Stop, or I'll Shoot! Have you ever wanted to have a gun in your film? What about a cool action scene with guns blazing, people running, dishes exploding and your lead female jumping into a garbage chute to avoid being blown to bits? Yes? Me too! But while I can't help you with convincing your lead actress to jump down a garbage chute, I can help you with the blazing guns part.
There are many choices these days when it comes to data storage; navigating through these waters can easily become confusing. This guide is here to help make your decision easier. It is broken into two major categories: external storage devices and internal devices. It also lists the pros and cons of each device and its main use.
Shoulder Mount at a Reasonable Price - A big camcorder is a professional camcorder. The layman often assumes this, and a large form factor camcorder can be useful, especially for making an impression on a client. Manufacturers are often caught up in miniaturizing...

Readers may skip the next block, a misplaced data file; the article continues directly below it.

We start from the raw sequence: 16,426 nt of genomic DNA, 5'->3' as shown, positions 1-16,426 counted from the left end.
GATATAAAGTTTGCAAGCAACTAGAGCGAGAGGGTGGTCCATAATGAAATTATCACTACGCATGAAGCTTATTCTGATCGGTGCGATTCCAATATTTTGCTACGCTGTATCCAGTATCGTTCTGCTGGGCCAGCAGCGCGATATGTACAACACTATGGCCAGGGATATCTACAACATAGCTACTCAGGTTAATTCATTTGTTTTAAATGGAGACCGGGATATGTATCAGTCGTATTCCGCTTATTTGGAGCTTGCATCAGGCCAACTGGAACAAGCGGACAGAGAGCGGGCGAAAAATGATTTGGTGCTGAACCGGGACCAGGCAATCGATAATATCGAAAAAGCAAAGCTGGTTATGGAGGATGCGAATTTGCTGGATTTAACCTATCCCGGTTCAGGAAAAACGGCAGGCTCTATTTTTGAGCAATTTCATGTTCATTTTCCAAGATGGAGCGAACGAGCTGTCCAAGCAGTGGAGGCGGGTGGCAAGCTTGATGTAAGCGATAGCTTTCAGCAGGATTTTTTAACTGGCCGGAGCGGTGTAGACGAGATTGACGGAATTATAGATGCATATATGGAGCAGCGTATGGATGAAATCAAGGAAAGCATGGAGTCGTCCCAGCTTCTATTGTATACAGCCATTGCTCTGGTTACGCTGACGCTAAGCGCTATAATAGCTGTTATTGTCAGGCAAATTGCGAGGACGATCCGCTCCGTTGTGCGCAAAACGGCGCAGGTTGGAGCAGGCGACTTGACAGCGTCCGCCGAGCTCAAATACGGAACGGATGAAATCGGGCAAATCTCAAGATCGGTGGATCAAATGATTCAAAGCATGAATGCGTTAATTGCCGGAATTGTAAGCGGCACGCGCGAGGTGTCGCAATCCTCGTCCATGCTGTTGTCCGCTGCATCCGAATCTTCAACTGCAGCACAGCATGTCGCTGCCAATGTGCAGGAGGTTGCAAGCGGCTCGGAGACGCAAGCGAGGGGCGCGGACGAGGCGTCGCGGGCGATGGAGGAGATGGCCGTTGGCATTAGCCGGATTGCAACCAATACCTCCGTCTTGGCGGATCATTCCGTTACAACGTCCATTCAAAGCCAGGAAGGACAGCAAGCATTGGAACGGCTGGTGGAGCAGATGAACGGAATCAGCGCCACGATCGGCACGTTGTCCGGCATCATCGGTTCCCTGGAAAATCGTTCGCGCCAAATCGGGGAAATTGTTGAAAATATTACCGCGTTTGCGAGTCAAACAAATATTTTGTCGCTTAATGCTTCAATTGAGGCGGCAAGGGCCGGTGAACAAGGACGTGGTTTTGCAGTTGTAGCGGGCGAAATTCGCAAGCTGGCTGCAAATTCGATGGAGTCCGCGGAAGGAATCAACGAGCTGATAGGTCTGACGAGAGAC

The main problem we have with on-camera lights is the same problem we have with on-camera microphones. By definition, they're almost always in the wrong place. In placing the light right over the lens, you end up with a straight-on, deer-in-the-headlights look that flatters no one. However, when shooting conditions are so dark that your choice is between bad picture and no picture, it's always best to go with the former.
Recently I had the privilege of attending three trade shows in Hong Kong and in China. I was amazed at the number of camcorders I saw at these shows. There were literally hundreds of camcorders, but they were distinctly different from the camcorders I am accustomed to seeing at trade shows in the United States.
All were tapeless. At U.S. trade shows solid-state camcorders are in the minority, and most use DV or HDV tape. It seemed unusual to walk a trade show floor and never see a DV camcorder.